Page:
Budgets, Money and More

Running a small business, being a full time student, working a part time job and still having a social life might not sound do-able to some, but this is what being on staff at the Jacket Journal is like year after year.

A small budget, a small space for producing the newspaper and a steep learning curve that students operate on are just a few of the struggles staff members face each semester.

Every five months Dr. Mary Caton-Rosser, the advisor for The Jacket Journal, and the current student- Editor-in-Chief will hire a new staff. There are a few students who will stay on staff throughout the year — and move positions as they become juniors and seniors — but unlike city newspapers, students graduate which leaves positions to be filled. Essentially, the paper forms a brand new staff each semester, which comes with training, new procedures and new budgets.

The Jacket Journal runs on two budgets. The first budget is based on General Activity Fee monies, which is money allotted to the newspaper from the GAF committee. Each year it becomes a bigger task in receiving money from this committee with budget cuts in university systems as a whole, in addition to organizations’ operating costs continually increasing.

Dr. David Wolf, the Dean of the College of Liberal Arts said “organizations are not allowed to spend in the hole anymore.” With a 40 percent budget decrease in GAF overall monies this year “there will be no extra money to dig the organizations out” by the end of the year.

The GAF budget for the Jacket Journal is strictly used for producing the hard copies of the paper, updating the equipment each semester to design the newspapers, the online server for the converged media site BHSUmedia.com and getting equipment for students to use — such as recording devices, reporter pads, press passes and more. The GAF budget has never been used to pay for any wages of the Jacket Journal employees.

The second budget that the Jacket Journal uses is for staff payment. This money comes from advertising and fundraising by students involved with the paper. Staff members and the advertising representative go out to businesses throughout the Black Hills selling ads, while outreach coordinators create new ways of fundraising. Out of every ten businesses that the advertising representative reaches, one business will give an unsure answer of maybe advertising with the paper. Out of every fifteen businesses that the advertising representative talks to, only one will buy an ad from us. The rep spends hours following up with businesses, as well.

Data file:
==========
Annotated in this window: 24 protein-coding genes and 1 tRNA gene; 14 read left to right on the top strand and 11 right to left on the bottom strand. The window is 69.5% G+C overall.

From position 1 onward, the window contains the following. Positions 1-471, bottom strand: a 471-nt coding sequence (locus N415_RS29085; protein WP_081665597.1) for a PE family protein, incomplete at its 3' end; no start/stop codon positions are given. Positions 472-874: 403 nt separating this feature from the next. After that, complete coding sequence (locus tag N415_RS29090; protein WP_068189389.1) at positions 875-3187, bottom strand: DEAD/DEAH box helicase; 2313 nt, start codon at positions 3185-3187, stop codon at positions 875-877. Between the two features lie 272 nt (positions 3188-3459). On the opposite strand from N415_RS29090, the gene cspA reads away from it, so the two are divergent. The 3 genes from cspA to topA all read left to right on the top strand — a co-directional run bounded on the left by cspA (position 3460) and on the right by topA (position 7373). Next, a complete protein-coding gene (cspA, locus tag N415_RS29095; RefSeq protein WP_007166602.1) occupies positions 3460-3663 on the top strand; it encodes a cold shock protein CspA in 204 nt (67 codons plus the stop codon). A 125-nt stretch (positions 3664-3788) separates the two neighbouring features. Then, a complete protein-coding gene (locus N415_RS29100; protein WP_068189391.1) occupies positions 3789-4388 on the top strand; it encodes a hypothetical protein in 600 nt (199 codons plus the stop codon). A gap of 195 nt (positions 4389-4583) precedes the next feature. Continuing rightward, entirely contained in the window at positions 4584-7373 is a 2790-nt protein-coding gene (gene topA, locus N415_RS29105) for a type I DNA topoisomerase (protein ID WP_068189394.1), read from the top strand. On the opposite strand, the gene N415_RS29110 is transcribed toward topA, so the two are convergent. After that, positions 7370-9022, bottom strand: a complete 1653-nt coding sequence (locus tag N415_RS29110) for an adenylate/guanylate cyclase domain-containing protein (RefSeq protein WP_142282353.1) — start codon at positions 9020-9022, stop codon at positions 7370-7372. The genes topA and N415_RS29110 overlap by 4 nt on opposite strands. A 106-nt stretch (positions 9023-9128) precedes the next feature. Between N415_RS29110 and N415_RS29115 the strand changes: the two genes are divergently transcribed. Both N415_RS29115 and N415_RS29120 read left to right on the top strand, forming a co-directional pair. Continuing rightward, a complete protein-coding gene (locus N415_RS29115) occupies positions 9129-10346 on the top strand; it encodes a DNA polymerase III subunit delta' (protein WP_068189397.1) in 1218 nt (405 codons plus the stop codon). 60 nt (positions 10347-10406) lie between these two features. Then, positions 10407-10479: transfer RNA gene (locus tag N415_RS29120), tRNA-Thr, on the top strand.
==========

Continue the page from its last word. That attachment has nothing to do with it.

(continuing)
Where gathering ads and fundraising was a relatively easy task in the early 2000s, today’s financial challenges have affected the news industry as a whole — especially with universities. Drops in ad purchases have been an issue with institutions across the Midwest. And with lower ad placements, higher prices and even greater operating costs, running a small business in the news industry brings a lot of difficult situations.

“Newspaper ads were down 7.3 percent in 2011 — almost $2 billion and has been on the decline ever since,” according to Poynter.org. But with every $25 lost in print ad revenue, new digital ad revenue newspapers increase one dollar.

Many campuses have a newspaper, and in some cases — multiple newspapers. For some students and faculty, the value of having this hardcopy edition is not apparent. But without it, the reputation and the credibility of a mass communication and journalism program would be affected as well as the entire student body.
Without a valuable, high profile, award-winning news organization like the Jacket Journal, BHSU students would not get the full journalistic experience. Staff and faculty would not be highlighted as often and community members would be lacking the relationships with the university and all to contribute to BHSU’s success as an institution.

The newspaper is an asset to BHSU as a liberal arts institution. Yes, there are challenges that are faced by students of juggling school, work, life and being on staff with the Jacket Journal — but it is those challenges that make and transforms students into young professionals. The experience gained from working on the news team is larger than a line on a rsum, it is preparation for the field of mass communication, the student organization and the entire student body.